greater reliance on sensors. The valve actuation and control system typically needs a
manifold pressure sensor, a manifold temperature sensor, a mass flow sensor, a
coolant temperature sensor, a throttle position sensor, an exhaust gas sensor, a high
resolution engine position encoder, a valve/ignition timing decoder controller,
injection driver electronics, valve coil driver electronics, ignition coil driver
electronics, air idle speed control driver electronics and power down control
A valve developed by Sturman Industries is said to be about six times faster than
conventional hydraulic valves. To achieve such speeds, it uses a tiny spool
sandwiched between two electrical coils. By passing current back and forth between
the coils, a microprocessor-based controller can quickly move the spool back and
forth, thereby actuating the engine valves in accordance.



Electro hydraulic camless valve train offers a continuously variable and

independent control of all aspects of valve motion. This is a significant advancement
over the conventional mechanical valve train. It brings about a system that allows
independent scheduling of valve lift, valve open duration, and placement of the
event in the engine cycle, thus creating an engine with a totally uncompromised
operation. Additionally, the ECV system is capable of controlling the valve velocity,
perform selective valve deactivation, and vary the activation frequency. It also offers
advantages in packaging. Freedom to optimize all parameters of valve motion for
each engine operating condition without compromise is expected to result in better
fuel economy, higher torque and power, improved idle stability, lower exhaust
emissions and a number of other benefits and possibilities.
Camless engines have a number of advantages over conventional engines.
In a conventional engine, the camshaft controls intake and exhaust valves.
Valve timing, valve lift, and event duration are all fixed values specific to the
camshaft design. The cams always open and close the valves at the same
precise moment in each cylinders constantly repeated cycle of fuel-air
intake, compression, combustion, and exhaust. They do so regardless of
whether the engine is idling or spinning at maximum rpm. As a result, engine
designers can achieve optimum performance at only one speed. Thus, the
camshaft limits engine performance in that timing, lift, and duration cannot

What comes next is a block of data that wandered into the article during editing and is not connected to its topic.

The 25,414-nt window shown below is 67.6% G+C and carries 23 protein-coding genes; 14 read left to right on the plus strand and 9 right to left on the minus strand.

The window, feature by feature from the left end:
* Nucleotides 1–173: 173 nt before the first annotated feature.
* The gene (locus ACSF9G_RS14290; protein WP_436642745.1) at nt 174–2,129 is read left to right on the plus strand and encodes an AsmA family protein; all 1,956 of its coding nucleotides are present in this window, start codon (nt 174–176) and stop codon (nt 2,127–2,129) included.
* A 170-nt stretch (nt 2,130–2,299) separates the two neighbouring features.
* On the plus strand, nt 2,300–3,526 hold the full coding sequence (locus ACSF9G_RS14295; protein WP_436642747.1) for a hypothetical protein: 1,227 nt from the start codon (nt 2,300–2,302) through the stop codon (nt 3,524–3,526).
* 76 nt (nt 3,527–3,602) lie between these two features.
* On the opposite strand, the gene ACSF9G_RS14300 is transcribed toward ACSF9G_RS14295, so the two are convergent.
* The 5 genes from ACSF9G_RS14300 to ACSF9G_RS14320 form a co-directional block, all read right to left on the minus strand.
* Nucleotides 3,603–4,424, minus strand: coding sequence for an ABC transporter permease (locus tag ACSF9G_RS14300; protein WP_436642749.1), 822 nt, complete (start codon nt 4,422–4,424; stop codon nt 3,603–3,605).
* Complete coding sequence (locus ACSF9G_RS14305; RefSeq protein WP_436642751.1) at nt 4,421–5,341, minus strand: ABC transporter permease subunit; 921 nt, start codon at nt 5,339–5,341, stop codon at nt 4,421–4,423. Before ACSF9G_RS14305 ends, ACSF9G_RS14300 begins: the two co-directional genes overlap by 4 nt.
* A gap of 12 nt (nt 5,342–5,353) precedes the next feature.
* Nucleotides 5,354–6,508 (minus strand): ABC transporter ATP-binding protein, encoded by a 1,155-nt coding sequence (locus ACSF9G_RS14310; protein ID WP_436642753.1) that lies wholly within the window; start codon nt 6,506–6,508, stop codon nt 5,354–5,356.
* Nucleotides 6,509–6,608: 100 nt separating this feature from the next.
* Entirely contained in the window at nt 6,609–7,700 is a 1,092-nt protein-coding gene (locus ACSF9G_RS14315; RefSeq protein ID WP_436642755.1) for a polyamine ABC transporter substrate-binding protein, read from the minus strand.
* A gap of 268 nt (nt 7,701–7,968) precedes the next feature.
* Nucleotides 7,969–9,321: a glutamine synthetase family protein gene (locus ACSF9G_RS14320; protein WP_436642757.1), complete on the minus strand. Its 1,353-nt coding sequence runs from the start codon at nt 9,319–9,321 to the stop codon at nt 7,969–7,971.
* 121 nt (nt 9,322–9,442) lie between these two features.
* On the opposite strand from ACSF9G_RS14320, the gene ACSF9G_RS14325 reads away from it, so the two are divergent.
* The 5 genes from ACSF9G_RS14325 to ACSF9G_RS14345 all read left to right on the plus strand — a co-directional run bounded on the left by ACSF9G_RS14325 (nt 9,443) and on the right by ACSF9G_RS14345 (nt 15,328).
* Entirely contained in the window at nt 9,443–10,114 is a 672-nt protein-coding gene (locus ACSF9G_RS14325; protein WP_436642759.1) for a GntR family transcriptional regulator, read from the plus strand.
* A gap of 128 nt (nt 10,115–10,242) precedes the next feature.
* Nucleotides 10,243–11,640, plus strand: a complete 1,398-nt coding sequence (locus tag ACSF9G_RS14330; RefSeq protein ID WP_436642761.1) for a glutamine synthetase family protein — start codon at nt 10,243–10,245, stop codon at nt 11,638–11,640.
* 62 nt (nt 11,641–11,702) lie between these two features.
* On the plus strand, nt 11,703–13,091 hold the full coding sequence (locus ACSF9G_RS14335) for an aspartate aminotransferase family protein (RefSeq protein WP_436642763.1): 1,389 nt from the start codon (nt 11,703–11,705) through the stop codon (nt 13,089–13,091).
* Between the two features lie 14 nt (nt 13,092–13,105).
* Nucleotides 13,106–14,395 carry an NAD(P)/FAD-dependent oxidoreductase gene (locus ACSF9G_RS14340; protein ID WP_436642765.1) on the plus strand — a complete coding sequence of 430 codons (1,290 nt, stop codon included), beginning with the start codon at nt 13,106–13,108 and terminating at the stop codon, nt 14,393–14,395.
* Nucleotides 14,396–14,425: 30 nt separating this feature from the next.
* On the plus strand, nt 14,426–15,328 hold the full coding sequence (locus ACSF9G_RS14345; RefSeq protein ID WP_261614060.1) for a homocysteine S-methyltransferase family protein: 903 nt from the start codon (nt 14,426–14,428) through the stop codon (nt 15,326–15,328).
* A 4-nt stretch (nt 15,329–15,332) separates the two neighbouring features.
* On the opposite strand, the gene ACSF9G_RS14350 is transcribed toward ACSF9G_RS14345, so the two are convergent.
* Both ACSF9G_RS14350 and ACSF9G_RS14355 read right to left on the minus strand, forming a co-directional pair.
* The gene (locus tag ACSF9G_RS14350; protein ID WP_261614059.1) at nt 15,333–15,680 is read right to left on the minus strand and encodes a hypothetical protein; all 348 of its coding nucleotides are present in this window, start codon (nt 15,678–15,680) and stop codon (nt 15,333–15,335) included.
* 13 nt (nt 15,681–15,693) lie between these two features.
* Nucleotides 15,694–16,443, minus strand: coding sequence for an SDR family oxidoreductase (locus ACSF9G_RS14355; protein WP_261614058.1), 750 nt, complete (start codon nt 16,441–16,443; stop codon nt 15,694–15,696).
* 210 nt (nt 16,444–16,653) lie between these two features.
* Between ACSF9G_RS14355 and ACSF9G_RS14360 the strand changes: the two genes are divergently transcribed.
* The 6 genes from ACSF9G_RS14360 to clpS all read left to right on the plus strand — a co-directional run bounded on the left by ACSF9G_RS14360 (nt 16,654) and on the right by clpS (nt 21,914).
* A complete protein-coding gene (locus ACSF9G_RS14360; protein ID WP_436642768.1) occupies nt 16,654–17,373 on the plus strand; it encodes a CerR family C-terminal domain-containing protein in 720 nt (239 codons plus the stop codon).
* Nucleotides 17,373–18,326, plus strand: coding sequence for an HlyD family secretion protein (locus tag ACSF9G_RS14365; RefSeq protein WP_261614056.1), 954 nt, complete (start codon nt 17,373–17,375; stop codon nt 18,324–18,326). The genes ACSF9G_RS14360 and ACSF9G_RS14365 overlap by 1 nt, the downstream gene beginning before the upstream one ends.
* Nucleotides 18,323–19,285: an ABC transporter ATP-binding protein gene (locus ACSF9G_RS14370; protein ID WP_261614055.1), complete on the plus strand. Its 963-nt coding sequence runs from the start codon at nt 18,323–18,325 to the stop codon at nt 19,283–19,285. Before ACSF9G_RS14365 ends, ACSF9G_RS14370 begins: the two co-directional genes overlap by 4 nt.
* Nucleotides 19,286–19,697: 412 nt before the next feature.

be varied.


The improvement in the speed of operation valve actuation and control

system can be readily appreciated with reference to Figure 9. It shows a
comparison between valve speeds of a mechanical camshaft engine and the
camless engine valve actuation. The length of the valve stroke in inches
versus degrees of rotation of a mechanical camshaft is illustrated.

Figure 8: Graph of stroke v/s degrees

When graphed, the cycle of opening and closing of a valve driven by a
mechanical camshaft will display a shape similar to a sine curve. The opening
period (as measured in crankshaft degrees) remains constant for any engine
load or rpm. However, the cycle of opening and closing of valves driven by
the electromechanical valve actuators operates much faster. Designed to
match valve-opening rate at the maximum engine rpm, the electromechanical
valve actuators open the valve at this same rate regardless of engine operating
conditions. Because of this improved speed, greater flexibility in

programming valve events is possible, allowing for improved low-end torque,

lower emissions and improved fuel economy. The massive opening period for
the electromechanically driven valve can also be seen.
But in a cam less engine, any engine valve can be opened at anytime to any
lift position and held for any duration, optimizing engine performance. The
valve timing and lift is controlled 100 percent by a microprocessor, which
means lift and duration can be changed almost infinitely to suit changing
loads and driving conditions. The promise is less pollution, better fuel
economy and performance.

Another potential benefit is the cam less engines fuel savings. Compared to
conventional ones, the cam less design can provide a fuel economy of almost
7-10% by proper and efficient controlling of the valve lifting and valve

The implementation of camless design will result in considerable reduction

in the engine size and weight. This is achieved by the elimination of
conventional camshafts, cams and other mechanical linkages. The elimination
of the conventional camshafts, cams and other mechanical linkages in the
camless design will result in increased power output.

The better breathing that a camless valve train promotes at low engine speeds
can yield 10% to 15% more torque. Camless engines can slash nitrogen
oxide, or NOx, pollution by about 30% by trapping some of the exhaust gases
in the cylinders before they can escape. Substantially reduced exhaust gas HC
emissions during cold start and warm-up operation.



1. An electro hydraulic camless valve train was developed for a camless engine.
Initial development confirmed its functional ability to control the valve timing,
lift, velocity, and event duration, as well as to perform selectively variable
deactivation in a four-valve multicylinder engine.
2. Review of the benefits expected from a camless engine points to substantial
improvements in performance, fuel economy, and emissions over and above
what is achievable in engines with camshaft-based valve trains.
3. The development of a camless engine with an electro hydraulic valve train
described in this report is only a first step towards a complete engine
optimization. Further research and development are needed to take full
advantage of this system exceptional flexibility.



[1] Michael M.Schechter and Michael B.Levin Camless Engine, SAE paper [960581]
[2] John B. Heywood, Internal combustion engine fundamentals
[3] www.machinedesign.com
[4] www.halfbakery.com
[5] www.deiselnet.com
[6] www.greendieseltechnology.com
[7] www.autospeed.com
[8] P. Kreuter, P. Heuser, and M. Schebitz, "Strategies to Impove SI-Engine Performance
by Means of Variable Intake Lift, Timing and Duration", SAE paper [920449].